The notice, printed on legal-size white paper, had a prominent swastika and a long essay equating the Black Lives Matter movement with fascism. I didn’t read it. I am not interested in listening to people who engage in such tactics. They may not have known that nearly all of my father’s family was killed by Nazis. But they must have known that they were distributing a virulent symbol of hate on their neighbors’ property.
So. What is there to say about this? And why am I writing about this in a blog on climate change?
For one thing, people should not be so afraid to express their views that they resort to skulking around their neighborhood at 4am. Own your views and use your own yard. Write a letter to the editor, or whatever the equivalent is these days. Speak up at city meetings and in conversations with your community.
This Mountain View homeowner was always happy to own his views on his own property. (Photo courtesy of the Mountain View Voice.)
To help with that, our community should be tolerant of considered dissent. There is nothing wrong (and much right) with expressing gratitude for the police, for lauding the good people of the force, for cautioning that they have a difficult and essential job, for worrying that we may throw out the baby with the bath water, for asking questions and suggesting alternatives. There are all kinds of good reasons why a person may be concerned about the Black Lives Matter movement. Dissenters do us all a favor when they speak honestly, cogently, and empathetically about their concerns. We can help with that by welcoming respectful debate and working to minimize feelings of defensiveness.
But. If you find yourself lurking in the shadows to promote your views, if you cannot respectfully advocate for them, you need to find other options. Hate symbols like swastikas have no place in our neighborhoods. A neighbor who saw these signs hesitated at first to remove them, concerned about suppressing dissent and a right to “free speech”. But this is neither respectful dissent nor legitimate free speech. It is disseminating hate symbols and trespassing. One neighbor notified the police and later stopped by to talk with affected households about what she had seen and done. A few early-risers cleared away the signs. They were all gone before 7am.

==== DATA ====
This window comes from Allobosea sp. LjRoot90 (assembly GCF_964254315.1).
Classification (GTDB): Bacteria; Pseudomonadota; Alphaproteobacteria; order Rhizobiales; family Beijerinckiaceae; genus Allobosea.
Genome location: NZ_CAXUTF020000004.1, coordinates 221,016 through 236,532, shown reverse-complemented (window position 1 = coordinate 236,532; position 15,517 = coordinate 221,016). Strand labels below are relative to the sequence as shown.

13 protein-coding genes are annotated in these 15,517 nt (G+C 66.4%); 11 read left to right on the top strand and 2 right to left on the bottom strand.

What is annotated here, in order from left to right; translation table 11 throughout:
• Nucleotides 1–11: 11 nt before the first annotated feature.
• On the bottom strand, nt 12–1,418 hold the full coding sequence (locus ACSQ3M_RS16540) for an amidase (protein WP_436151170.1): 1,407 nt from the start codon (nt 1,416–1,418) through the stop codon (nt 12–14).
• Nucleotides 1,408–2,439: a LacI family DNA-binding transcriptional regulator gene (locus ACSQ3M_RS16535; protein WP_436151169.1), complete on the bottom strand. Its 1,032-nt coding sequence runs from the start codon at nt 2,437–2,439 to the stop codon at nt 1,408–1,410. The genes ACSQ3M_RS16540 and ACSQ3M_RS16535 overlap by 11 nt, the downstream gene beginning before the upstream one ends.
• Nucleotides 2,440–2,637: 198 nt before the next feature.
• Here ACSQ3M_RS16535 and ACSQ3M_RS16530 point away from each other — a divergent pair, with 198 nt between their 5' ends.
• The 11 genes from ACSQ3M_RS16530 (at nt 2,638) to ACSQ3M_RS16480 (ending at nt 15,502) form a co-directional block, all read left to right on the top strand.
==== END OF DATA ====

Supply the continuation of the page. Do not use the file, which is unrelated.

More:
I am posting this in a blog about climate change because it reflects how divisive our messages have become and how parts of our society are increasingly inured to hate and hate speech. We must work against this by encouraging productive conversation and combating hate when we see it. We have faced some difficult problems this year and more are sure to come. Climate change is and will be a powerful stressor, while also providing tremendous opportunities. We need to work together to make the most of those opportunities, to find solutions, to provide productive and satisfying livelihoods for all, to strengthen our economy and our communities, and to help our most vulnerable. These times call for a generosity of spirit and an openness, not a withdrawal into isolationism and meanness. Respectful and thoughtful communication is a big part of that.
Reminder: Please avoid unnecessary electricity use between 2pm and 9pm today and tomorrow (Sunday and Labor Day), and especially 6pm-9pm. The forecast peak is nearly 50 GW and close to California’s record high. If you have A/C, set it to 78 if possible. Pull down your window shades, park yourself in the slipstream of a low-powered fan, and sip an icy drink! Stay cool everyone, and let’s keep the lights on!
Power outlook for Sunday September 6 posted at 5:30am by CAISO.
Notes and References
1. The Atlantic had a thoughtful article a few years ago on a framework for thinking about various movements on the far right and left.
Current Climate Data (July 2020)
Global impacts, US impacts, CO2 metric, Climate dashboard (updated annually)
Record-setting heat was pervasive in the southwest this August. (Source: The WestWide Drought Tracker. Click on Climate, then Temperature, then Anomaly, then Last Full Month)
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